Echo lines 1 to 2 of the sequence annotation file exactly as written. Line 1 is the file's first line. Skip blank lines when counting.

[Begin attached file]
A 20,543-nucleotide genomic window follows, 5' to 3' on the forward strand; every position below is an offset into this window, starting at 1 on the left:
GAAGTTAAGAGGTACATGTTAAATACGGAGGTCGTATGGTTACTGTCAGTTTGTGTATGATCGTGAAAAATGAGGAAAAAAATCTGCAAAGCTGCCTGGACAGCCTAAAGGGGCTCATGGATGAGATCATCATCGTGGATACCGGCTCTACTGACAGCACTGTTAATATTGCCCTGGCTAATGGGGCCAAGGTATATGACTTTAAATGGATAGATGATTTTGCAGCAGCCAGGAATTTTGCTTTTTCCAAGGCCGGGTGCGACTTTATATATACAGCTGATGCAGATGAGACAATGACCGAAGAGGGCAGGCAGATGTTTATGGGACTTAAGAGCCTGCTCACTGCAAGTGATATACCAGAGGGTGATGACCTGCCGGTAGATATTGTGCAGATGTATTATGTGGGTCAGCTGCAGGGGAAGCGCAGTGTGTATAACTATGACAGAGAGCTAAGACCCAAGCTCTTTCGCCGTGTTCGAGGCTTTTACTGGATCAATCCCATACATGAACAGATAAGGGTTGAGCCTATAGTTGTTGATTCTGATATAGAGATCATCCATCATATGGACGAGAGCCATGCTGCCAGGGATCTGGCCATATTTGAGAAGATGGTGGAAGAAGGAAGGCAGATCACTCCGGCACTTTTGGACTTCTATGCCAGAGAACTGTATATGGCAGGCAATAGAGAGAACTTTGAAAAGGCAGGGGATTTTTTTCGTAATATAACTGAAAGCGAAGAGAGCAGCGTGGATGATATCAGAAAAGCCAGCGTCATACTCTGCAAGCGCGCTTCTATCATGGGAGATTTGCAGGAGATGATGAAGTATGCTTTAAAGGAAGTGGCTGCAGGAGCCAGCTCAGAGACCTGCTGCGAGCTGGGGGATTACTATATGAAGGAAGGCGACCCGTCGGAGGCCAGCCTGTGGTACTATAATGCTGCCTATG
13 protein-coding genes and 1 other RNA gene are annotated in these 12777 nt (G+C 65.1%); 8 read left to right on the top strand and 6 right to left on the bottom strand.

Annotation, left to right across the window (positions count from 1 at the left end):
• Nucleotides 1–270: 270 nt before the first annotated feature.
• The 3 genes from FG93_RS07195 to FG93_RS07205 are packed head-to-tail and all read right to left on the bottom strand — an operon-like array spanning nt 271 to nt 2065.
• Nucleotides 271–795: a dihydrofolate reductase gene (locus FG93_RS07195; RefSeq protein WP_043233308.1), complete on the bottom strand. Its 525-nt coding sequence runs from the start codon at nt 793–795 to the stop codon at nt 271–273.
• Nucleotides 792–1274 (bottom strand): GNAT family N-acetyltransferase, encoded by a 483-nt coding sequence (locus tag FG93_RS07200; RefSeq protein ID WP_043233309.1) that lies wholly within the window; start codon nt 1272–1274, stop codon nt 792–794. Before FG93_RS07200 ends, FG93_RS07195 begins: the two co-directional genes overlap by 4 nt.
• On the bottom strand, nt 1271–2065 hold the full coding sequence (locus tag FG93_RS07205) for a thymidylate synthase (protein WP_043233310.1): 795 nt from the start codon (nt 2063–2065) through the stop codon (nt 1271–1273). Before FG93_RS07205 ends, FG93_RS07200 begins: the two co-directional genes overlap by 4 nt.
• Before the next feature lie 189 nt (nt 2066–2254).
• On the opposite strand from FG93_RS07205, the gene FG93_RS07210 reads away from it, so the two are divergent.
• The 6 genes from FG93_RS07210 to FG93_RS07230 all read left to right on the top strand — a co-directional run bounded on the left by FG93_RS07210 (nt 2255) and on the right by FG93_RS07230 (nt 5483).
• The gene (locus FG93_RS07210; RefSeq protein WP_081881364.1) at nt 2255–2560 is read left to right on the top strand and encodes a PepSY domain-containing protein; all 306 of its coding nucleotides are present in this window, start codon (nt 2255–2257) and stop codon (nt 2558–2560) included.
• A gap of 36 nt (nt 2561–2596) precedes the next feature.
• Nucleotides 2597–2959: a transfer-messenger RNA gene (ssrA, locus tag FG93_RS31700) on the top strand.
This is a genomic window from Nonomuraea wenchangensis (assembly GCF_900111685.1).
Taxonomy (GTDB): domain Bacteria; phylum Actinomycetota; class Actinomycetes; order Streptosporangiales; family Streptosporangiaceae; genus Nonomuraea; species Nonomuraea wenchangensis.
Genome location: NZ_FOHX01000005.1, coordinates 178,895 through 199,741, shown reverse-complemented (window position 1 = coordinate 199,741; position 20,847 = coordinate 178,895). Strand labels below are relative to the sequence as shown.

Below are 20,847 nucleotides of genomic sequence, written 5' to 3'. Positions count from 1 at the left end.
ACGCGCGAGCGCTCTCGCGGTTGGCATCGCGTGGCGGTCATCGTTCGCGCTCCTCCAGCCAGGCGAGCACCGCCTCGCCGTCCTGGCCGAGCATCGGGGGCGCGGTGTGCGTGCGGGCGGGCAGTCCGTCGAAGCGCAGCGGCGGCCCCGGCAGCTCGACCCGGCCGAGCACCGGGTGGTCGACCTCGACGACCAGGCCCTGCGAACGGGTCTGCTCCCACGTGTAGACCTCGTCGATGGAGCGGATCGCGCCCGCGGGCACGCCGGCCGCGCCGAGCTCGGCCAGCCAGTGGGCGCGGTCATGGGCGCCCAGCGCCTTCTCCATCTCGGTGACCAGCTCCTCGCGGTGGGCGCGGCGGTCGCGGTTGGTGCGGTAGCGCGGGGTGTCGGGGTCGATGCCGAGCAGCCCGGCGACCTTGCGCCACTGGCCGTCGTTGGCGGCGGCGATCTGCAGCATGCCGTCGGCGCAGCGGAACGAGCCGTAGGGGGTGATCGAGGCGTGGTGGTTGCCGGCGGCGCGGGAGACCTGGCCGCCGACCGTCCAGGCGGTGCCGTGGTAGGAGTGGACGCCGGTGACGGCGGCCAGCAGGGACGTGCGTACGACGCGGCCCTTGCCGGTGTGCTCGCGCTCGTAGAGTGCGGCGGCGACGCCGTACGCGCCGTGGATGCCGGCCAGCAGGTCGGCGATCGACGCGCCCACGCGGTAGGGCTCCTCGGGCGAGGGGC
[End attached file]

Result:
A 20,543-nucleotide genomic window follows, 5' to 3' on the forward strand; every position below is an offset into this window, starting at 1 on the left:
GAAGTTAAGAGGTACATGTTAAATACGGAGGTCGTATGGTTACTGTCAGTTTGTGTATGATCGTGAAAAATGAGGAAAAAAATCTGCAAAGCTGCCTGGACAGCCTAAAGGGGCTCATGGATGAGATCATCATCGTGGATACCGGCTCTACTGACAGCACTGTTAATATTGCCCTGGCTAATGGGGCCAAGGTATATGACTTTAAATGGATAGATGATTTTGCAGCAGCCAGGAATTTTGCTTTTTCCAAGGCCGGGTGCGACTTTATATATACAGCTGATGCAGATGAGACAATGACCGAAGAGGGCAGGCAGATGTTTATGGGACTTAAGAGCCTGCTCACTGCAAGTGATATACCAGAGGGTGATGACCTGCCGGTAGATATTGTGCAGATGTATTATGTGGGTCAGCTGCAGGGGAAGCGCAGTGTGTATAACTATGACAGAGAGCTAAGACCCAAGCTCTTTCGCCGTGTTCGAGGCTTTTACTGGATCAATCCCATACATGAACAGATAAGGGTTGAGCCTATAGTTGTTGATTCTGATATAGAGATCATCCATCATATGGACGAGAGCCATGCTGCCAGGGATCTGGCCATATTTGAGAAGATGGTGGAAGAAGGAAGGCAGATCACTCCGGCACTTTTGGACTTCTATGCCAGAGAACTGTATATGGCAGGCAATAGAGAGAACTTTGAAAAGGCAGGGGATTTTTTTCGTAATATAACTGAAAGCGAAGAGAGCAGCGTGGATGATATCAGAAAAGCCAGCGTCATACTCTGCAAGCGCGCTTCTATCATGGGAGATTTGCAGGAGATGATGAAGTATGCTTTAAAGGAAGTGGCTGCAGGAGCCAGCTCAGAGACCTGCTGCGAGCTGGGGGATTACTATATGAAGGAAGGCGACCCGTCGGAGGCCAGCCTGTGGTACTATAATGCTGCCTATG